[0088] Another feature of the present invention described herein is the ability of the composite permanent formwork elements 50 to be arranged in a pre- calculated negative camber along the direction of the main span for a one way spanning slab. This is achieved by arranging the upright members 102 at different pre-calculated heights (Figure 11) so that when the composite permanent formwork elements 50 are laid on them, the self-weight of the permanent formwork arches the permanent formwork element 50 into negative camber. The amount of negative camber is calculated prior by calculating the deflection for the given span in either a one way or two way spanning slab. This has the net effect of the slab span for any given spacing arrangement of trusses 1 and thickness being limited by the ultimate limit state design of the element as opposed to long term deflections. It may be possible to increase the span for any given slab thickness and arrangement of trusses 1 by approximately 30% using this methodology.

[0089] The wet concrete (or other cementitious filler material) to be laid on the permanent formwork elements 50 may have local falls to suit the expected deflection profile and to keep the concrete thickness reasonably constant. It also ensures that the top surface of the concrete does not overtly sag. Alternatively, the concrete can be laid flat as traditionally. After the propping and back propping is taken away and the suspended slab is loaded, the concrete surface on top will sag a little. Floor levelling compound can then be used to fill the valleys resulting in a concrete slab that is flat on top and flat on the bottom with fully tensioned elongate bars 12. Typically, around 85% of a slab's deflection is from the self-imposed weight. By cambering the soffit of the slab negatively we can arrest around 85% of deflection.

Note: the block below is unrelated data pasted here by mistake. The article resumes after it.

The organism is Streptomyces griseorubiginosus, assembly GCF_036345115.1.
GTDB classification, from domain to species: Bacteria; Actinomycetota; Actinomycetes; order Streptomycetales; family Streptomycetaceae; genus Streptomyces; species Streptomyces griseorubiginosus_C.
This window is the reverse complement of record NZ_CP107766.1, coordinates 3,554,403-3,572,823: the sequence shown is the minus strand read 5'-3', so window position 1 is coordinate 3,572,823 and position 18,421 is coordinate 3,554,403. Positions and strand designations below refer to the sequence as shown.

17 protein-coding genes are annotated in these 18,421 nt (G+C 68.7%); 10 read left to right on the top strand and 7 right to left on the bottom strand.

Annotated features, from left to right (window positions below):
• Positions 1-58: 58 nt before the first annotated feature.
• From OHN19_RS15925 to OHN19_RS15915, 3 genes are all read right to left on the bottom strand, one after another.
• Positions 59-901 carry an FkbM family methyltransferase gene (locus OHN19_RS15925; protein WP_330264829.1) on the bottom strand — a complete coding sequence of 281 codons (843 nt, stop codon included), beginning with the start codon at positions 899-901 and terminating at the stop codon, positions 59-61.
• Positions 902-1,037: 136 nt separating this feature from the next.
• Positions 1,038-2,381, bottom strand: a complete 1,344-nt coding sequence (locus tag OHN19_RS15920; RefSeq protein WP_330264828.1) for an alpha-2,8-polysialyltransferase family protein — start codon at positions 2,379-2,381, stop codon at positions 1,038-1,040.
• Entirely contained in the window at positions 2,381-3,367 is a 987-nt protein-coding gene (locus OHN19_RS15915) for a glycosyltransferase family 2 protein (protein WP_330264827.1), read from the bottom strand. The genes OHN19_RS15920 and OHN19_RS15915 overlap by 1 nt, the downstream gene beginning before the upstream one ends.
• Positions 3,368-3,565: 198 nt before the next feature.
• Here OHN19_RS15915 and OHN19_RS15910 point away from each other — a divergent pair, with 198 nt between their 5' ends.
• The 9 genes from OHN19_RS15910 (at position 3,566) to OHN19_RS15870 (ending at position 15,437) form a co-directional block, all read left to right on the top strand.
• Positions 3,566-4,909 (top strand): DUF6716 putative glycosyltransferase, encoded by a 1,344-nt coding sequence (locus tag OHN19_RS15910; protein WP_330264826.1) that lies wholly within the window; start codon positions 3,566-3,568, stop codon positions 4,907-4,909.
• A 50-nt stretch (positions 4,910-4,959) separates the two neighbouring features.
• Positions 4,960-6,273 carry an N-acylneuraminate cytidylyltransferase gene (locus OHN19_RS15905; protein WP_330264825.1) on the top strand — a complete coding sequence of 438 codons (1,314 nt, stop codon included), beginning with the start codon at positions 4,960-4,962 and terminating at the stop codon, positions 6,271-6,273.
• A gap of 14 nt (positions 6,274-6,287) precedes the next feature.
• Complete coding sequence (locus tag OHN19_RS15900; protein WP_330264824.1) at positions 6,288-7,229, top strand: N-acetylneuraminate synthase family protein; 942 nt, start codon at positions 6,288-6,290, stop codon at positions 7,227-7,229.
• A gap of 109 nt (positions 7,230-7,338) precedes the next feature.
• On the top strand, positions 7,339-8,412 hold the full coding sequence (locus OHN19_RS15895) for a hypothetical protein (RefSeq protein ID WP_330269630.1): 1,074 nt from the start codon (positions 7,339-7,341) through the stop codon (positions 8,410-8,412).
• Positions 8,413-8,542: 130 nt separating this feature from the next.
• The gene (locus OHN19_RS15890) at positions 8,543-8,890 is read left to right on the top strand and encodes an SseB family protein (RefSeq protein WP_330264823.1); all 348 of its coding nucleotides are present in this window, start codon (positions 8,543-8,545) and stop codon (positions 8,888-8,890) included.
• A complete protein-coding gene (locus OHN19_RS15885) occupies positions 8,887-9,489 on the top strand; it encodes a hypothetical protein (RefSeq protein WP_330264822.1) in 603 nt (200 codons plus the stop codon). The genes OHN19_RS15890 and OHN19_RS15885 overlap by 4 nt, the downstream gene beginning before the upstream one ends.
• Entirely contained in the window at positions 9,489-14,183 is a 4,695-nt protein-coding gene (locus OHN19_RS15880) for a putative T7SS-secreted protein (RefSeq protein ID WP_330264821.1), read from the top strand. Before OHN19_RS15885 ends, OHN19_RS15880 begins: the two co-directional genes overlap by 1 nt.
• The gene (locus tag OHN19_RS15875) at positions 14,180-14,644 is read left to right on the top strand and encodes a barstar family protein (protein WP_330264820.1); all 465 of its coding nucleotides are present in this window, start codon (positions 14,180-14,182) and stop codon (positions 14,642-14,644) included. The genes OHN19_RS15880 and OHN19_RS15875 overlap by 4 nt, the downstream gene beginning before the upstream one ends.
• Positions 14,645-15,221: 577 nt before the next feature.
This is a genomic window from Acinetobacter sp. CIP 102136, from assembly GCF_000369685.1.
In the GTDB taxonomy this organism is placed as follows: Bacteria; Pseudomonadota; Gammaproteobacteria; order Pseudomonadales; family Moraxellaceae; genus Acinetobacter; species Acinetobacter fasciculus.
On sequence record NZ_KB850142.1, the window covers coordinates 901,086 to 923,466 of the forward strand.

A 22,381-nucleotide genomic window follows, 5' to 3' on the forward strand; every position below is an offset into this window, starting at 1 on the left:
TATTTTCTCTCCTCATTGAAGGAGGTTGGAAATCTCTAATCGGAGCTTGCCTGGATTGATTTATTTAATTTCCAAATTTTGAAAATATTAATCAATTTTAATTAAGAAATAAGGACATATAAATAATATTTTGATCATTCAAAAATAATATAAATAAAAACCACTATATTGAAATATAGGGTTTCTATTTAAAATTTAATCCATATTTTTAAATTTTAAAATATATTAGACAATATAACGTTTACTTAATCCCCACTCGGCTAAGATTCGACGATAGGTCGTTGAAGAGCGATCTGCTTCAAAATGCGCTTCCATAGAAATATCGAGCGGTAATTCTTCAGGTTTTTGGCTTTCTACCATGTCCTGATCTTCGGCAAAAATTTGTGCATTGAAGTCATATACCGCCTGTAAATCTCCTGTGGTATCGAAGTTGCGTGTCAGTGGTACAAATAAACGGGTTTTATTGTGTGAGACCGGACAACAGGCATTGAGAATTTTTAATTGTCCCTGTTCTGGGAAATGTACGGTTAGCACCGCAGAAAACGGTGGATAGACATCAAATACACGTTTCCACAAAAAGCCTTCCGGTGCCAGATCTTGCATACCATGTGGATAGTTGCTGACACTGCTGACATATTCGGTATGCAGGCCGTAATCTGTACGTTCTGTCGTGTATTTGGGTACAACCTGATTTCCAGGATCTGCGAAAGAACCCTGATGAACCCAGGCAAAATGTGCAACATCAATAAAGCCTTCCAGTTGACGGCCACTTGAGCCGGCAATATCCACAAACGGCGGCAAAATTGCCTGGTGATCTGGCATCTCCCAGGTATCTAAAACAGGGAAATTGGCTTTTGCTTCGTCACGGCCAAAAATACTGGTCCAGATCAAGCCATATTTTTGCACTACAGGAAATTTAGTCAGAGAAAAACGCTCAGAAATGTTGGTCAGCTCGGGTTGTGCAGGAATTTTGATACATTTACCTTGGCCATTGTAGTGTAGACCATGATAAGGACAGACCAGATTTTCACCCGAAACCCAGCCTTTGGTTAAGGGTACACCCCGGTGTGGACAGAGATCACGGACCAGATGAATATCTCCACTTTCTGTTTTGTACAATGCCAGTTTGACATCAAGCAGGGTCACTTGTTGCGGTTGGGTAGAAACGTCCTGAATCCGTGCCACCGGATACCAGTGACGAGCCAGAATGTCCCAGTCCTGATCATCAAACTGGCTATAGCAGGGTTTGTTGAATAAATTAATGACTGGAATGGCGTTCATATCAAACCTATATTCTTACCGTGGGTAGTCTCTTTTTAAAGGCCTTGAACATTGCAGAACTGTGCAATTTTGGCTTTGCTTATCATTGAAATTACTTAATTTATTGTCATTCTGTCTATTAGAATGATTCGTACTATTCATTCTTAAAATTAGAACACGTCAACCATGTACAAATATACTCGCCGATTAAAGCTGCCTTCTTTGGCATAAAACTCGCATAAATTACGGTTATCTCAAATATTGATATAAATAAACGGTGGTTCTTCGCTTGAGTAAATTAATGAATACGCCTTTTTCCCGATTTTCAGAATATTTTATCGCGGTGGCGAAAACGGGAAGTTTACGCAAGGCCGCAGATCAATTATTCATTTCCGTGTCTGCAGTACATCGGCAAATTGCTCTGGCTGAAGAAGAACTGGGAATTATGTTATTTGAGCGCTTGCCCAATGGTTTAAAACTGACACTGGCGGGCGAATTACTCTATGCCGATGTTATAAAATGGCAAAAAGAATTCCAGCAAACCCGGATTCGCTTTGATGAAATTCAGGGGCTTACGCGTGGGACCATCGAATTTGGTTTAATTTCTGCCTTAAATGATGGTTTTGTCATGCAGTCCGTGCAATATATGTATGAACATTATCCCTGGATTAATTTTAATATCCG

[0090] The simple one-way spanning slab deflection profile can be approximated using a simple slab deflection profile. However, when a designer wishes to design a 2-way spanning slab a Finite Element Analysis software is typically employed to economize concrete thickness and reinforcing bar rates. The reinforcing bar rate refers to the total cross-sectional area of the reinforcing bars in a slab relative to the total cross-sectional area of the slab. Depending on other elements around the slab, the actual expected deflections of the slab may vary greatly. These various deflections can be predicted using Finite Element Analysis computer programs. These are complex mathematical calculations of the slab element broken into thousands of smaller parts. An example of the output is shown in Figure 13.

[0091] As can be seen in Figure 13 from the variations in shading in the slabs, the actual deflections can vary significantly within the 12 slabs shown being analysed. In this example, the multi-spans on the three slabs in the central row R allow for less deflections (lighter shading) than, for example, the corner slabs C (darker shading), which are constrained on only two sides. In contrast, the two central slabs in the central row R are constrained on four sides and the two end slabs in the central row R are constrained on three sides. Traditionally, the way to deal with excessive deflections is to increase the concrete depth and/or increase the cross-sectional area of reinforcing bars.